Top positive review
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Practical, Insightful, and Worth Each of the Six-Hundred Ninety Five Pennies that it Costs
on November 9, 2006
I am not an advertising professional but in the profession of scientific research. Yet this book (which was written in the 1940s for advertising people) is just as relevant to my work as it is to anyone else who is a knowledge worker. This little book is one of the simplest summaries of commonsense---and articulating common sense is this book's greatest virtue. The book lays out a five step process for generating novel and not-so-novel ideas, articulating them, and giving them a life of their own. There are no examples, no case studies, just crisply articulated common-sense that you can put to immediate use. Everything that he says is stuff that you likely already know, so this is not one of those books that talks the lofty talk about "retraining your mind" and such obscure, undoable things. The idea in this book that most resonated with me was his comment that novel ideas are simply unusual connections among things that already exist and you might already know. The book takes about an hour to read from cover to cover (and I'm not even a fast reader).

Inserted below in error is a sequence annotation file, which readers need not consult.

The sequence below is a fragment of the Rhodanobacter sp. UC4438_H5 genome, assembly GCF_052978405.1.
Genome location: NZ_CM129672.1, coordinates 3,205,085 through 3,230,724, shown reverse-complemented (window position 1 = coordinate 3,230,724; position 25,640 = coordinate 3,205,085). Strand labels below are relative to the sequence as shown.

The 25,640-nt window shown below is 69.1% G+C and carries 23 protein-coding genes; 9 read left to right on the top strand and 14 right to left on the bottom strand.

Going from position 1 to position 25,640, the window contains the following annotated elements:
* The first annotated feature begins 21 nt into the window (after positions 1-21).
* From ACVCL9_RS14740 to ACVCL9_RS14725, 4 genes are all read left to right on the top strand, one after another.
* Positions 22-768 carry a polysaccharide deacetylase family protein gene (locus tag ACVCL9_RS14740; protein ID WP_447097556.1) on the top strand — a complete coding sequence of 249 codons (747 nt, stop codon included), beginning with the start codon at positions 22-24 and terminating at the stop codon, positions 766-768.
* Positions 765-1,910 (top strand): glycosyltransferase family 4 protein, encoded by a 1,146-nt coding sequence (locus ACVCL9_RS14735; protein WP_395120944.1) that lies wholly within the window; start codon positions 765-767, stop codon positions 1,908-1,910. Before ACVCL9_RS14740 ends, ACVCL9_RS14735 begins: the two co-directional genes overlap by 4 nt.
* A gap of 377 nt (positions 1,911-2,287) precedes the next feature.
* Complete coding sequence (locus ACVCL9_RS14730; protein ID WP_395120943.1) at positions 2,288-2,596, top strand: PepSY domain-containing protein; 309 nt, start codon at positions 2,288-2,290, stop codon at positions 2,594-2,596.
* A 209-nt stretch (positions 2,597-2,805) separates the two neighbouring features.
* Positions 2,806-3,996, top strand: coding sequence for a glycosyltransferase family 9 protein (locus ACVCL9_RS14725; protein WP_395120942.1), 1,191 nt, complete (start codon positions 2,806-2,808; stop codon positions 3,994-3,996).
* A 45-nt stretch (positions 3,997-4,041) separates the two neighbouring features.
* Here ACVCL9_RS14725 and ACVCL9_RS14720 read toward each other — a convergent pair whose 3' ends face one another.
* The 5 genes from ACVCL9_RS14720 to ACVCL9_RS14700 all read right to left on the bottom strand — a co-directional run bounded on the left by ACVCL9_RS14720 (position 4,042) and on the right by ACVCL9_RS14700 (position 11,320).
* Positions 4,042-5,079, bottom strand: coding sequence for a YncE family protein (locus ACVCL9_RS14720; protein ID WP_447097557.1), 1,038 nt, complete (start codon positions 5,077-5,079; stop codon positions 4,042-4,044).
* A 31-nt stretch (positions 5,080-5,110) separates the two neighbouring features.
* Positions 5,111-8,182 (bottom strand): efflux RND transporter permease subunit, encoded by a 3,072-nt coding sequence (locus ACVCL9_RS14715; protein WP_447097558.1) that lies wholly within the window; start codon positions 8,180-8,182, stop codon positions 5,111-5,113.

Although Mr. Bernbach probably never intended this book for consumers like me in the scientific research profession, I'd bet my money that this little gem might be just as "duh" or "aha"-evoking to people in any other knowledge-intensive line of white-collar work. The only note of caution: This book was originally written in the 1940s and the gender bias ("the creative man," "he") is pervasive throughout its 48 pages.
If you are in a profession where your "wealth" is measured in intellectual output, this is some of the best seven dollars you can invest in your education. Highly recommended for anyone whose profession requires novelty, new ideas, and creativity. Buy---don't borrow--read, reread, and dog ear this little gem!